Peter Frampton opens up about cinematic highs and lows: "I feel like 'Almost Famous' kind of canceled out 'Sgt. Pepper'"

Lyndsey Parker
·Editor in Chief, Yahoo Music
·13 min read
Peter Frampton in 2020. (Photo: Austin Lord)
Peter Frampton in 2020. (Photo: Austin Lord)

When guitar great Peter Frampton announced his farewell tour in 2019, he decided that it was time to also announce that he’d been living with a rare degenerative muscular disease, inclusion body myositis (IBM), for several years. “There had to be an explanation why. Like, ‘You look great. You're playing great. So, why are you stopping? Why is this the finale tour?’ I had to give a reason,” he tells Yahoo Entertainment. “And I’ve always said that I'm not going to put a step on the stage if I can't play as good as I can today, because live performance is such a passion for me. I enjoy it so much that to go out there and not to play as well would be devastating for me — and especially hearing people maybe say, ‘He's good, but he's not as good as he used to be.’ I never really wanted to hear that.”

While Frampton accepts that “things are winding down as far as live playing,” he shows no signs of slowing down in the studio, as he has been “binge recording” — that is, stockpiling material to release over the coming years. “As far as writing or a recording or anything like that, if I have to crawl into the console, I will do that all my life. I can’t help myself,” he asserts. “We’ve recorded enough for two blues albums, so we have another one of those in the can. Because I didn’t know how long I could play, how long I was going to be able to play and have the muscles in my fingers work. And that’s why I did the next record, which is an instrumental covers record, because I didn’t have to write, and therefore we could record very quickly. That’s three projects. And then we started a solo album, which is all brand-new material, because I started getting inspired. So, another solo album is coming out.”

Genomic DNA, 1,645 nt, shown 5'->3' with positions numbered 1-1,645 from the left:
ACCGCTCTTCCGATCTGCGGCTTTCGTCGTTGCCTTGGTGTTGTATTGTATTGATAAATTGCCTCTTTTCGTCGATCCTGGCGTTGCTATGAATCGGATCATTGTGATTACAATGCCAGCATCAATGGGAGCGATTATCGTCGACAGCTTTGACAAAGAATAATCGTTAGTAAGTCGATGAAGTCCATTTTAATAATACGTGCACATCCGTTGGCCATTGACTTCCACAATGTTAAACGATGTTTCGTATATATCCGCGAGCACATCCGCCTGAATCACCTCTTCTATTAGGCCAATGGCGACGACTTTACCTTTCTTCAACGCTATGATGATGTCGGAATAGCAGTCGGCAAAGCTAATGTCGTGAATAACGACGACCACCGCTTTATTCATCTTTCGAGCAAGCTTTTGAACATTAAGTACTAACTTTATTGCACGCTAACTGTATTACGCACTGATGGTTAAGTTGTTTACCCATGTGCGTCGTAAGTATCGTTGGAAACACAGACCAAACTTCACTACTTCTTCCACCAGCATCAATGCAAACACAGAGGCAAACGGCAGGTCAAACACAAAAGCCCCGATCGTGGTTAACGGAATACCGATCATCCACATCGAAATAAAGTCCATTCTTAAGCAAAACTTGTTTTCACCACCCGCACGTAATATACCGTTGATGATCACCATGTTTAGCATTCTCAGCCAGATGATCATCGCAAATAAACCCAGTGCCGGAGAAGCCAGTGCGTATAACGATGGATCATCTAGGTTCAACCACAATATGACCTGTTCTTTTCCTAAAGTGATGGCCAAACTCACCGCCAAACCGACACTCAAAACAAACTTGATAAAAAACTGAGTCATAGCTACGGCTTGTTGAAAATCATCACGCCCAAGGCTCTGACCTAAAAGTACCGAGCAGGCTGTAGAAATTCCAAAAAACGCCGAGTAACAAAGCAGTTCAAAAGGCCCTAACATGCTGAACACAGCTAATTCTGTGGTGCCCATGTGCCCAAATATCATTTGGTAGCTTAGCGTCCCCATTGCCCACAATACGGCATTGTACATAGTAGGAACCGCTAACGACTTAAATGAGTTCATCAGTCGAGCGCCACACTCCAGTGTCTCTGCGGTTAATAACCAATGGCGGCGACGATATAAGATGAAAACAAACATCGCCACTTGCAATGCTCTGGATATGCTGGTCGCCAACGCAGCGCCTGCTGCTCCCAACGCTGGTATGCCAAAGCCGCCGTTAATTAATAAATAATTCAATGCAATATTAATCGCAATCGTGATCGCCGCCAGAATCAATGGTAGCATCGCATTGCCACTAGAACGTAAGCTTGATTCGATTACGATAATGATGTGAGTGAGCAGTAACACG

However, Frampton adds: “If you’ve read the book, then you know that I once released an album way before [I was ready] because everybody else wanted me to release it. I went along with it. That was the I’m in You record. And I won’t be doing that this time! It might be years before the solo album comes out, because I’ve got a challenge: I want to make the best studio record of my entire career. And I’m going to do it.”

The book that Frampton is referring to is Do You Feel Like I Do?: A Memoir, a taking stock of the 70-year-old rock legend’s rollercoaster life. The autobiography of course includes the whirlwind period between 1976 and 1978, when the phenomenal success of Frampton Comes Alive!, which set a record at the time as the best-selling album in chart history, was followed by a serious car accident; the rushed release and subsequent commercial disappointment of I’m in You; and, of course, the box-office bomb Sgt. Pepper’s Lonely Hearts Club Band.

A “too big to fail” project masterminded by entertainment industry honcho Robert Stigwood (whose cinematic successes of the era included Saturday Night Fever and Grease), the bizarre Sgt. Pepper movie musical starred such ‘70s luminaries as the Bee Gees, Steve Martin, George Burns, Alice Cooper, Sha Na Na, Carol Channing, and an actual Fab Four cohort, Billy Preston. Hardly anyone in the critically panned film emerged unscathed, except for maybe Aerosmith and Earth, Wind & Fire — but Frampton, who was cast as romantic lead Billy Shears, was the main target of the ensuing backlash. It took years for his career to recover, and the movie certainly didn’t serve as the Hollywood launching pad that Frampton had hoped it would be.

“I had just received a potential deal — I’d met with Orion Pictures’ Mike Medavoy, and I had a three-picture deal after Sgt. Pepper,” he recalls. “And of course, that disappeared into the wastebasket after Sgt. Pepper came out.”

Frampton elaborates: “I was ripe for that. I had just become the biggest-selling recording artist in the world, selling the most records ever in the United States, toppling Carole King’s record. It's the build-you-up-to-knock-you-down syndrome, isn't it? Whatever sells papers. So, if you're up at the top and you make a mistake, they’re going to go after you, which is fair game. But the reason I took most of the blame is that my name was on the top of everybody. My name was above the Bee Gees. I think a lot of great actors, they always say, make sure you have somebody else’s name with you on that first screen when they say who’s starring in the movie. Because if it’s just you, you’re going to take the full brunt of it. And I did.”